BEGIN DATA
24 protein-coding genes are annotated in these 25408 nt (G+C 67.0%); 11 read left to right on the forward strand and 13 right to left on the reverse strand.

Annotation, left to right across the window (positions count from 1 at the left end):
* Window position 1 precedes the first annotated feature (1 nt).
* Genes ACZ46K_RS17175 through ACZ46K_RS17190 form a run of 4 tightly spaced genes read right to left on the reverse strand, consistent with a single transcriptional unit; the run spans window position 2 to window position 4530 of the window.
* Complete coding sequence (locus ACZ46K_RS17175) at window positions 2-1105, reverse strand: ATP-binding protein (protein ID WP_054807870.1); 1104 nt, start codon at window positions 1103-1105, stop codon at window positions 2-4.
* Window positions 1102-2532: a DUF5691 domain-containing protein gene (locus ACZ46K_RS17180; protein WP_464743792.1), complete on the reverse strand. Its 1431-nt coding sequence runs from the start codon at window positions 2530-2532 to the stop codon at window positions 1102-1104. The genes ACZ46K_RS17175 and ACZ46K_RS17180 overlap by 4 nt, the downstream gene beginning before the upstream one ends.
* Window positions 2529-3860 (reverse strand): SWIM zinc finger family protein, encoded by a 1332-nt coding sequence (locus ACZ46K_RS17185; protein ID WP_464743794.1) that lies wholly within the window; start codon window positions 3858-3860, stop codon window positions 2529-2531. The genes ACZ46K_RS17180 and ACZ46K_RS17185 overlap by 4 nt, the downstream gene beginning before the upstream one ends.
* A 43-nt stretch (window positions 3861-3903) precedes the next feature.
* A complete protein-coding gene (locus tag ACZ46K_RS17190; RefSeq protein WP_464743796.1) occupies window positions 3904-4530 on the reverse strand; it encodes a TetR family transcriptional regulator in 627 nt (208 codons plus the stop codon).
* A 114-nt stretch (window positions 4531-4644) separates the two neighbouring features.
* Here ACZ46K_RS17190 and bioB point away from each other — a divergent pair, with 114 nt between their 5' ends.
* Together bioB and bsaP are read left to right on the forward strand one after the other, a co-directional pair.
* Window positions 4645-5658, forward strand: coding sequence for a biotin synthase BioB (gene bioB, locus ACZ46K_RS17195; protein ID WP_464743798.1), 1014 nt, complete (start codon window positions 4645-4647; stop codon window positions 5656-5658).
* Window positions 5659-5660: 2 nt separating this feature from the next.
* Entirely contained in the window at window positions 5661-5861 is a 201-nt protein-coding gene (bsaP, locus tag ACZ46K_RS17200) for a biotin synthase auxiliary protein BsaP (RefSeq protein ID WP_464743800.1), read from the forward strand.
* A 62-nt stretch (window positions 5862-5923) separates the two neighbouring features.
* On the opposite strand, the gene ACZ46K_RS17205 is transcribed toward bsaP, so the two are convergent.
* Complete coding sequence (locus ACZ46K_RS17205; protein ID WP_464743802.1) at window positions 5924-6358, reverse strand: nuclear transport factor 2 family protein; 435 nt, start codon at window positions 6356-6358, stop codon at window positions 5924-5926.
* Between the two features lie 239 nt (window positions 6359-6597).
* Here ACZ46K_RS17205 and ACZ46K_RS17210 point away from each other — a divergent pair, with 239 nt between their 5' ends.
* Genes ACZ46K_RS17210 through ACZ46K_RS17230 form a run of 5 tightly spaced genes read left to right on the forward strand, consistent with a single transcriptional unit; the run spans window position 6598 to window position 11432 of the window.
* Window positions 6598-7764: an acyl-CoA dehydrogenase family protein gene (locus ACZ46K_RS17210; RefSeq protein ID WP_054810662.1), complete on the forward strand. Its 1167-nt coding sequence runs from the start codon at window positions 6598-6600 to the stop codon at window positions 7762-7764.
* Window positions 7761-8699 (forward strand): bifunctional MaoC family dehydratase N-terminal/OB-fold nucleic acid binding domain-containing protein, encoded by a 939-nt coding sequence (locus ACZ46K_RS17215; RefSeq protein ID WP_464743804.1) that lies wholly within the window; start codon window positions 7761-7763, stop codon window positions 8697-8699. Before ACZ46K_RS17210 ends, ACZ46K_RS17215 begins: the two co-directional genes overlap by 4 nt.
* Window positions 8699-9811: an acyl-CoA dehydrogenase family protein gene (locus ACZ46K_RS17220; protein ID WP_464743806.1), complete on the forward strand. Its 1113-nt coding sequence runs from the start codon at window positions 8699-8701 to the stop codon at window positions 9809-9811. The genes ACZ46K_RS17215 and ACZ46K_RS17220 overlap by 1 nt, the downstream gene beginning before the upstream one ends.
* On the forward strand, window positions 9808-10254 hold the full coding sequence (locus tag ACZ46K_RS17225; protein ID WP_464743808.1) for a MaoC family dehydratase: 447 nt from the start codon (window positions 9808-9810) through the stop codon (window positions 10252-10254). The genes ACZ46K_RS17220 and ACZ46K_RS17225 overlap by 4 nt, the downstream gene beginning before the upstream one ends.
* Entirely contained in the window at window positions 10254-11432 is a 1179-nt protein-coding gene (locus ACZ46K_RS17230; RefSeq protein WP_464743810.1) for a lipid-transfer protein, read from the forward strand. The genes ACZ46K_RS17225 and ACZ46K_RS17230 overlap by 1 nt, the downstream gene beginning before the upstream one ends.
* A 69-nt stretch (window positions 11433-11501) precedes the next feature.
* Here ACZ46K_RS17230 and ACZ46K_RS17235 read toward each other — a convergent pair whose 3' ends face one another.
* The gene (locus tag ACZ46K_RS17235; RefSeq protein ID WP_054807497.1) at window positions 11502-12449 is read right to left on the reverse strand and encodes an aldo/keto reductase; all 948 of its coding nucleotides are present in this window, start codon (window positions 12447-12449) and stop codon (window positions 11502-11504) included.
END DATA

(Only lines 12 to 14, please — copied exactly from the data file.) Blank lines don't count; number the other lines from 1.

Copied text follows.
* Together bioB and bsaP are read left to right on the forward strand one after the other, a co-directional pair.
* Window positions 4645-5658, forward strand: coding sequence for a biotin synthase BioB (gene bioB, locus ACZ46K_RS17195; protein ID WP_464743798.1), 1014 nt, complete (start codon window positions 4645-4647; stop codon window positions 5656-5658).
* Window positions 5659-5660: 2 nt separating this feature from the next.